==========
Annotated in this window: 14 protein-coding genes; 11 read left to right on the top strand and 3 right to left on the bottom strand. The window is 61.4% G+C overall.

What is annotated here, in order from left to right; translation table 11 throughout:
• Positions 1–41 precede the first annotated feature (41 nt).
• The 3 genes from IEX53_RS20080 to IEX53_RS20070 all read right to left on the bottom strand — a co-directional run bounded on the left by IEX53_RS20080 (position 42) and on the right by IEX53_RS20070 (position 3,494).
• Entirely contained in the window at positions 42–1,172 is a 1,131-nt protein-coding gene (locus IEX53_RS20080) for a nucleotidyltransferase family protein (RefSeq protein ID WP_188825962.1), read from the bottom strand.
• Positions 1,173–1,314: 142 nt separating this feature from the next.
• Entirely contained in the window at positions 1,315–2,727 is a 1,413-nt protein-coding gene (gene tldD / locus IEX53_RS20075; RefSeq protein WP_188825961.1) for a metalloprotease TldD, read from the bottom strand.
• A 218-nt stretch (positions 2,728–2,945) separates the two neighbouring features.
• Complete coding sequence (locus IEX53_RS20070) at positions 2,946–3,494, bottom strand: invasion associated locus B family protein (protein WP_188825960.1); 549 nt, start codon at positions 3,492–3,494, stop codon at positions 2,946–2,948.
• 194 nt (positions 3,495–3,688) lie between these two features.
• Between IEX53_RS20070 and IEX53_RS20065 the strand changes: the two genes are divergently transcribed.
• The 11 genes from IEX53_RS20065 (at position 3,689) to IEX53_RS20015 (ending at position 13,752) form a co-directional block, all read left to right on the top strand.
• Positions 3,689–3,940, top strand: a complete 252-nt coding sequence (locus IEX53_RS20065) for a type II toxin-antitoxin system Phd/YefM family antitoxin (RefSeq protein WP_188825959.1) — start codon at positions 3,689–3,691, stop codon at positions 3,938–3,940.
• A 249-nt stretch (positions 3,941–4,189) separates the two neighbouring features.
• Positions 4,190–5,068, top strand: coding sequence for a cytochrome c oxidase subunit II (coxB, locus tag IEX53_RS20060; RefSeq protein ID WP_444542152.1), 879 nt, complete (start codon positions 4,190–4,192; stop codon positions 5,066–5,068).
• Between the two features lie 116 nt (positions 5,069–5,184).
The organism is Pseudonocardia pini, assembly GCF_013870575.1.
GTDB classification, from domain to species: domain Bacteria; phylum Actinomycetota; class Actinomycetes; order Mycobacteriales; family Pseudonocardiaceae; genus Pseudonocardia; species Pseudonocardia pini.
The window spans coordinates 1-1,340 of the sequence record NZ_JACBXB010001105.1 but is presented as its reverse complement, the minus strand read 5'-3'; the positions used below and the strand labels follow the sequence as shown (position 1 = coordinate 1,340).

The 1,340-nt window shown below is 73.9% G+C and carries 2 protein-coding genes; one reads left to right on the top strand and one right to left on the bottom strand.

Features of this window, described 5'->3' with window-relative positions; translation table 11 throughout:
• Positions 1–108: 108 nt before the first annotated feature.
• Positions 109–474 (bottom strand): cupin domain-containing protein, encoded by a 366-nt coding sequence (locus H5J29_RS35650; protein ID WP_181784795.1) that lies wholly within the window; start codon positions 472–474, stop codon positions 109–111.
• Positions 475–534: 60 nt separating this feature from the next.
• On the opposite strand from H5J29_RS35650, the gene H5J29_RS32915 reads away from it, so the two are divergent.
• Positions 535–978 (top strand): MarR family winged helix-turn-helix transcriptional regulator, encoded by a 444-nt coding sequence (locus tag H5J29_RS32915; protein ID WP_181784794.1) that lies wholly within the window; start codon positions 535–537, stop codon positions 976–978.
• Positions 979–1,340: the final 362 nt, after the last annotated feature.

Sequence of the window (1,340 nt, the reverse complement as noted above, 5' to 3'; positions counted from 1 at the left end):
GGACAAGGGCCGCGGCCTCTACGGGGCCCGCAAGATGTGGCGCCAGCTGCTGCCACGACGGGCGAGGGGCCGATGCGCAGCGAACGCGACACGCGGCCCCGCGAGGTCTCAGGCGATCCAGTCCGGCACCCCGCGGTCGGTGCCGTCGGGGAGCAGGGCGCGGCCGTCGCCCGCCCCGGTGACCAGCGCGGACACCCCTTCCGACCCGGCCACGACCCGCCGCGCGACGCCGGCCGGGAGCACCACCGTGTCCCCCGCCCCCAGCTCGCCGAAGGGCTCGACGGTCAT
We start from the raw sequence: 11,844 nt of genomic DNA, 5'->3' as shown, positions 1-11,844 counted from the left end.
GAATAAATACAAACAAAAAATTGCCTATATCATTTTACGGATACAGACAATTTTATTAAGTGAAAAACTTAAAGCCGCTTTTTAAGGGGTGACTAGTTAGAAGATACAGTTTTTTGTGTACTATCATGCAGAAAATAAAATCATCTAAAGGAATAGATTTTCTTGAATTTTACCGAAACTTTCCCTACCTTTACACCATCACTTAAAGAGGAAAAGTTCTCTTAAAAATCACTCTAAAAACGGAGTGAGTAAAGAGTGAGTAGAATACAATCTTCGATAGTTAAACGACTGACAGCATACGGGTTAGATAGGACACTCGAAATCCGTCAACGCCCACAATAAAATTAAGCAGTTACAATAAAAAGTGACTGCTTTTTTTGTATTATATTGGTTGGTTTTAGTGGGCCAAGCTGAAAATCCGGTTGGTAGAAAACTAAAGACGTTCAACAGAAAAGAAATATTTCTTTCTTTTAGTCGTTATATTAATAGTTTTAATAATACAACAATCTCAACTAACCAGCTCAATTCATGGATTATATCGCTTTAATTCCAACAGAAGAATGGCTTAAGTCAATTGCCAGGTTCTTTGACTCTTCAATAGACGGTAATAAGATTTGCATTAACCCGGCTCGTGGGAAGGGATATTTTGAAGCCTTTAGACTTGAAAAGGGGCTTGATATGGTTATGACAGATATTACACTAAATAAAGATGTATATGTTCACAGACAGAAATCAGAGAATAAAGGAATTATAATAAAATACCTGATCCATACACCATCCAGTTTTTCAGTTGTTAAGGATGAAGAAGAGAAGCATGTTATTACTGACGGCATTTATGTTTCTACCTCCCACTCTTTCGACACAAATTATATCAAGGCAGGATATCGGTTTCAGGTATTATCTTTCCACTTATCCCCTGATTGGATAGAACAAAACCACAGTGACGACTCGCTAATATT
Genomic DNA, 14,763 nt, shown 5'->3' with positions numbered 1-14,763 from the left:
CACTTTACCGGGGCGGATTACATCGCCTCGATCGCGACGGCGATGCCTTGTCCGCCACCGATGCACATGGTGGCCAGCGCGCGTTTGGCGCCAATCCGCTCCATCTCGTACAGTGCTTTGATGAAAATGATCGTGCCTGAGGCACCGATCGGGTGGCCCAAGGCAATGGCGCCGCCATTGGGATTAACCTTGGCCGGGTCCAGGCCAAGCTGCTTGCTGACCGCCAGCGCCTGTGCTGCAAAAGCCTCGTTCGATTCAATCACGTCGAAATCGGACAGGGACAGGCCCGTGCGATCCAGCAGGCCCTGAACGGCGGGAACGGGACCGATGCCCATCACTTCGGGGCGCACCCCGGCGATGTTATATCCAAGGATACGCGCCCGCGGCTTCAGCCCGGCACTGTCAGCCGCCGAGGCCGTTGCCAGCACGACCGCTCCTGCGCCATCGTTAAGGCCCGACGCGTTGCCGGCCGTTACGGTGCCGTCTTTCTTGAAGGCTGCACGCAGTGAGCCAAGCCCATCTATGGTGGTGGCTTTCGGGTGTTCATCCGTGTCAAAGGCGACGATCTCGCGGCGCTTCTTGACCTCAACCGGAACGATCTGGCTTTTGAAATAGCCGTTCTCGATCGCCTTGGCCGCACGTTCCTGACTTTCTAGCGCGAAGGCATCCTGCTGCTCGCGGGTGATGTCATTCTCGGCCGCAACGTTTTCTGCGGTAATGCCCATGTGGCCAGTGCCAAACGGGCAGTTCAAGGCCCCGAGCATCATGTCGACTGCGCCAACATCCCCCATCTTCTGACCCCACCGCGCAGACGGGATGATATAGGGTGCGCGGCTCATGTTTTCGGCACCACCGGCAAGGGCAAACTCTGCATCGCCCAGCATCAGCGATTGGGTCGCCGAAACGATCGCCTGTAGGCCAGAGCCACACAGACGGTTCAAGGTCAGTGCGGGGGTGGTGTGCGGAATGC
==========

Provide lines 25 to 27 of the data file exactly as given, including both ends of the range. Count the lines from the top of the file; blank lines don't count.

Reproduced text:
• On the opposite strand from H5J29_RS35650, the gene H5J29_RS32915 reads away from it, so the two are divergent.
• Positions 535–978 (top strand): MarR family winged helix-turn-helix transcriptional regulator, encoded by a 444-nt coding sequence (locus tag H5J29_RS32915; protein ID WP_181784794.1) that lies wholly within the window; start codon positions 535–537, stop codon positions 976–978.
• Positions 979–1,340: the final 362 nt, after the last annotated feature.